People don’t connect the dots between lower gasoline prices and the shale oil boom.
Yesterday I filled my gas tank for $23.70, with the per gallon price in the mid-$2.40 range. That’s not low compared to when I commuted to Eldridge and fueled at Walcott for $1.02 per gallon for what seemed like months. Neither is it like when I was young and gas wars yielded prices below $0.30, enabling me to top off my tank for a buck or two. However, we are now below $3 per gallon with the prospect of going lower, so prices seems low in a short-term, relativistic way.
There is no doubt that the revolution in shale oil production through hydraulic fracturing is causing the lower oil and natural gas prices in the U.S. The shale boom is replicable world-wide (at least to some degree) because shale is a common and abundant form of sedimentary rock. In some ways, the game changing of shale is just getting started, even though it began in the 1940s.
When I was in my 20s, we thought shale oil was inaccessible. Hydraulic fracturing is a technology that revolutionized exploration, development and production of shale oil. In light of higher oil prices, it became profitable. Some credit goes to politicians, but most credit goes to the oil companies who persistently lobbied for a relaxed regulatory environment with anyone who could be influenced from the president on down.
What does this mean besides lower gasoline prices? Three things seem most important.
The arguments for and against hydraulic fracturing are reasonably accessible.
“Hydraulic fracturing is highly controversial, proponents advocating economic benefits of readily accessible hydrocarbons, and opponents concerned for the environmental impact of hydraulic fracturing including contamination of ground water, depletion of fresh water, degradation of the air quality, the triggering of earthquakes, noise pollution, surface pollution, and the consequential risks to health and the environment,” according to Wikipedia.
There is plenty of meaning in the existential fact of hydraulic fracturing and use of its products. What is less discussed is the impact on climate change, and the impact on renewable energy development.
While shale oil production is booming, 2014 will be the warmest year on earth since record-keeping began, and a clear departure from the climatic conditions in which the industrial revolution emerged. It’s hot and getting hotter world-wide. The climate has changed and is changing.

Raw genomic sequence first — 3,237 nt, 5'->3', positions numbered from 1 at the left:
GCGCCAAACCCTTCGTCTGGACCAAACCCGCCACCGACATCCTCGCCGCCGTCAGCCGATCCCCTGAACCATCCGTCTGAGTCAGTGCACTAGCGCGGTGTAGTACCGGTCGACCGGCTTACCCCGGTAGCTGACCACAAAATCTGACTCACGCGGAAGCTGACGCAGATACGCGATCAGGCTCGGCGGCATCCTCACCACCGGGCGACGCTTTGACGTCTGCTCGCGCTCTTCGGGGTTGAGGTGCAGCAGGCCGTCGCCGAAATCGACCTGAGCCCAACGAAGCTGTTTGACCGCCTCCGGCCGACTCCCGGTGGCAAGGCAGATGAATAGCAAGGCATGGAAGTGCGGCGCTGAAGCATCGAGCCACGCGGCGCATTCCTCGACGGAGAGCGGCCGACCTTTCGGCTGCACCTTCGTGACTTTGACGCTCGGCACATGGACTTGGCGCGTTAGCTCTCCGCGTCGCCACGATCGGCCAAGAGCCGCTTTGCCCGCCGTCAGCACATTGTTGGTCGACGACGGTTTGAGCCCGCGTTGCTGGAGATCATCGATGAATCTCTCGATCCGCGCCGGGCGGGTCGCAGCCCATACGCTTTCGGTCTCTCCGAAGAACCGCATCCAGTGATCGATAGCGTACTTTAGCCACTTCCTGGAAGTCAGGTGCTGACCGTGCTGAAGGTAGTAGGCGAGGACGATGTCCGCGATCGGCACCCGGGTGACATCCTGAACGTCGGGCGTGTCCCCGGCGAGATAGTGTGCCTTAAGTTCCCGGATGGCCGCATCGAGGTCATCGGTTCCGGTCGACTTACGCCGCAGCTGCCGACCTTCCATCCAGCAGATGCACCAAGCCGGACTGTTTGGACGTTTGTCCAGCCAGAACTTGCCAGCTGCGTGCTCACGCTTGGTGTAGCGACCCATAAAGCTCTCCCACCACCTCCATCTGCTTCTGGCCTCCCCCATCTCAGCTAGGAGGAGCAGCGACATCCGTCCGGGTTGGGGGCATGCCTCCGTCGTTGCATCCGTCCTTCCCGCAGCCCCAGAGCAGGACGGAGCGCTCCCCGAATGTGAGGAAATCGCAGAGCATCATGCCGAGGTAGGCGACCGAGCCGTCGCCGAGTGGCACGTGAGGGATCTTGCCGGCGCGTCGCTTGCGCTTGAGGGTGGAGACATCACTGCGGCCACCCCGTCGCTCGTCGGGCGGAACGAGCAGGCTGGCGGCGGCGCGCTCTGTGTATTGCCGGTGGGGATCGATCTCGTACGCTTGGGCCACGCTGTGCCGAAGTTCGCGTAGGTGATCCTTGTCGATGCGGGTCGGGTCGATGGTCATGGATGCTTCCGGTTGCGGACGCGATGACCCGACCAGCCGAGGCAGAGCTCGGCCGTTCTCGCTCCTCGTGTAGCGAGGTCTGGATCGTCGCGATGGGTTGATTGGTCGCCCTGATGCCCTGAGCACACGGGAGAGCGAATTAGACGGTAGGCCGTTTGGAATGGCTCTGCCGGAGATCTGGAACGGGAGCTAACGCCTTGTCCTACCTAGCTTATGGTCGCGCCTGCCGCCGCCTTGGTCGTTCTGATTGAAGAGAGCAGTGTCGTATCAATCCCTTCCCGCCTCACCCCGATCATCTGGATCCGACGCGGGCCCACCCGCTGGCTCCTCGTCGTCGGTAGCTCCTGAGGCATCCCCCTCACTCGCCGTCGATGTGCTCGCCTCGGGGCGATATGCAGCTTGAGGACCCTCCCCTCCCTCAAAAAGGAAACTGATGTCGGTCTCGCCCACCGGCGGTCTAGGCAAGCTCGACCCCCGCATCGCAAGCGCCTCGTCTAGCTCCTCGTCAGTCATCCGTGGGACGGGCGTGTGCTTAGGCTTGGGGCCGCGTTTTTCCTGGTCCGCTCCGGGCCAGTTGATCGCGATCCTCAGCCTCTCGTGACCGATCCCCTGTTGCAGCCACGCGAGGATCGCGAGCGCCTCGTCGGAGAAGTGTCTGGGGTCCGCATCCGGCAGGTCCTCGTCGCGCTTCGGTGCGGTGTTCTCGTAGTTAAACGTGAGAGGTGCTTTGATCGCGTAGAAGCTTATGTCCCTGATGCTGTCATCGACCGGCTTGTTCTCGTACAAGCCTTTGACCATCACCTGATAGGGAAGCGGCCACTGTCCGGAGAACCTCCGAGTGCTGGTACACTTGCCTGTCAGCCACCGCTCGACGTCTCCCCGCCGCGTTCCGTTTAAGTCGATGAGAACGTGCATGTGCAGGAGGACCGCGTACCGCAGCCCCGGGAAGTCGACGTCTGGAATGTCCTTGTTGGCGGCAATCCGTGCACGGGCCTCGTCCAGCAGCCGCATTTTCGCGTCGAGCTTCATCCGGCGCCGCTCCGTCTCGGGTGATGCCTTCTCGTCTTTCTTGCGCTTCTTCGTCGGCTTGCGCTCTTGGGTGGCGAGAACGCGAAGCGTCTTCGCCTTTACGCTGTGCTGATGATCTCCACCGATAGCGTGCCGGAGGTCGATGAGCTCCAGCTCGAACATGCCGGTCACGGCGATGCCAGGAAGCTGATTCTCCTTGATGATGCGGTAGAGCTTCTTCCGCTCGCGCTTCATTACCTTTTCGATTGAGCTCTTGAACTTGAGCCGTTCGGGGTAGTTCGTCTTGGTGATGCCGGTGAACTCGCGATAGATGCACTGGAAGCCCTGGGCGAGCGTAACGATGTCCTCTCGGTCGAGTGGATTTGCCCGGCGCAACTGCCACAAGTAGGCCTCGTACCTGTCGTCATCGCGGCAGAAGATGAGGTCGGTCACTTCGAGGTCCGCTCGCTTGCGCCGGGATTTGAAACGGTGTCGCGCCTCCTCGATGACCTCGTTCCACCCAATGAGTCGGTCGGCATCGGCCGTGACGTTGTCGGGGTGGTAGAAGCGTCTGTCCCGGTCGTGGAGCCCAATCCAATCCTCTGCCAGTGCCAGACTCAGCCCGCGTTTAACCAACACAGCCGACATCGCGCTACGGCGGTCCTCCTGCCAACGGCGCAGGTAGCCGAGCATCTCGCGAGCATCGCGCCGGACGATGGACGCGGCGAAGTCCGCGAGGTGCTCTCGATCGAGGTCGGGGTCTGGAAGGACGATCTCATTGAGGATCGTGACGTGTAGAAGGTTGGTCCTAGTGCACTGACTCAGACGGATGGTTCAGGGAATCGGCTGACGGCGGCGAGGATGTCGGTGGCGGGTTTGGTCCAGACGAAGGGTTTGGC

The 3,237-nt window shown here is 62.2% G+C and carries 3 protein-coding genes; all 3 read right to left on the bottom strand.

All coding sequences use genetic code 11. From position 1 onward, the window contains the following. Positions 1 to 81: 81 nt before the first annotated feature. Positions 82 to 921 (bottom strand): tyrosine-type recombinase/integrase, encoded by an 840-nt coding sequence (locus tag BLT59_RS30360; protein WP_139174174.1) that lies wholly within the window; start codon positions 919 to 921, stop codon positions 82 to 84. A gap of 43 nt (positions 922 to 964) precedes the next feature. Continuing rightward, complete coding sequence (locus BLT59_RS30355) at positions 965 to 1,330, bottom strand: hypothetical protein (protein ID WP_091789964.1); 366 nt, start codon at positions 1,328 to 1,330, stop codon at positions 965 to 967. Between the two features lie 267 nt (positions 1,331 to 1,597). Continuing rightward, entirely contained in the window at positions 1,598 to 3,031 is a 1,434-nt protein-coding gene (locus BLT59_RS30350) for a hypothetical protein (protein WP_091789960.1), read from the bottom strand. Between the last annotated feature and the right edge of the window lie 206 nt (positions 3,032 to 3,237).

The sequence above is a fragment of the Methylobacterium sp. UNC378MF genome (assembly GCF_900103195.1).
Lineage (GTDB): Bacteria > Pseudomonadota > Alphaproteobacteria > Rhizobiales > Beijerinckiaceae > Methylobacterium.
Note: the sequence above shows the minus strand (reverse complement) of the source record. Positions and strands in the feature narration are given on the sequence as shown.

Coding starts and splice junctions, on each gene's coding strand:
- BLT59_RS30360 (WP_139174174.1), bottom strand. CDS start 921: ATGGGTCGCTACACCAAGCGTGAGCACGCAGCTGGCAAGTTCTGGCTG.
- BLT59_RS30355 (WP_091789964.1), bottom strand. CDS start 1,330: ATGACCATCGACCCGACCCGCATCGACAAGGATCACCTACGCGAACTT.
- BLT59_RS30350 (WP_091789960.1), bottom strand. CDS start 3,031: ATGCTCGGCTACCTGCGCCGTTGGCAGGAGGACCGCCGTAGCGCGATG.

It is a scientific fact that man-made pollution is contributing to the warming planet. Natural gas is a fossil fuel that emits carbon dioxide when burned. While part of domestic carbon emission reductions during the last ten years have come by switching from coal to natural gas for electricity generation, there are problems.
Methane released as a byproduct of hydraulic fracturing operations is a more potent greenhouse gas than CO2. Methane leakage would reduce the value of the air pollution reduction realized by shifting electricity production from coal to natural gas. Some say methane leakage could negate any gains made in CO2 reductions from switching from coal to natural gas.
As a fossil fuel, natural gas should be viewed only as a so-called bridge fuel, although the clear and present danger is that it will be perceived as a destination fuel and become a permanent fixture in our energy mix.
That raises the third issue. There is a broader economic impact that the Bulletin of the Atomic Scientists (BAS) spelled out in a Dec. 10, 2014 article. Not only is gasoline cheap in a shale gas development scenario, it is impacting the U.S. energy mix, and nuclear power and renewables are taking the hit.
The basic argument about bridge fuels is that the shale boom and its products can act as “bridge” fuels, curbing emissions while non-fossil energy sources such as renewables and nuclear energy are ramped up.
As we have seen in Iowa, new nuclear power has become financially untenable unless its excessive costs can be passed along to rate payers.
Not only are new nuclear power plants imperiled because of the economics of the shale boom, existing nuclear plants have been as well. “While cheap gas is not the only culprit eroding the profitability of nuclear energy, it is the straw that is breaking the camel’s back,” wrote BAS.
What’s more important is the economics of shale gas are suppressing development of renewable energy. As we have seen in Iowa, without government subsidies of renewable energy, production of new renewable capacity languishes. In the current political climate, it is uncertain whether renewable energy subsidies will continue, and for how long.
While the economics of wind and solar may be reaching parity with fossil fuels in some markets, we are not there yet, and the subsidies are essential to continuing development of alternatives to fossil fuels.
It is important that we extend our reach beyond personal or family budgets and do what is right about the shale boom. That means developing the political will to finish a transition to a fossil fuel free world.
Easier said than done, but the price society will pay for failing to do so is much higher than what we see at the gas pump.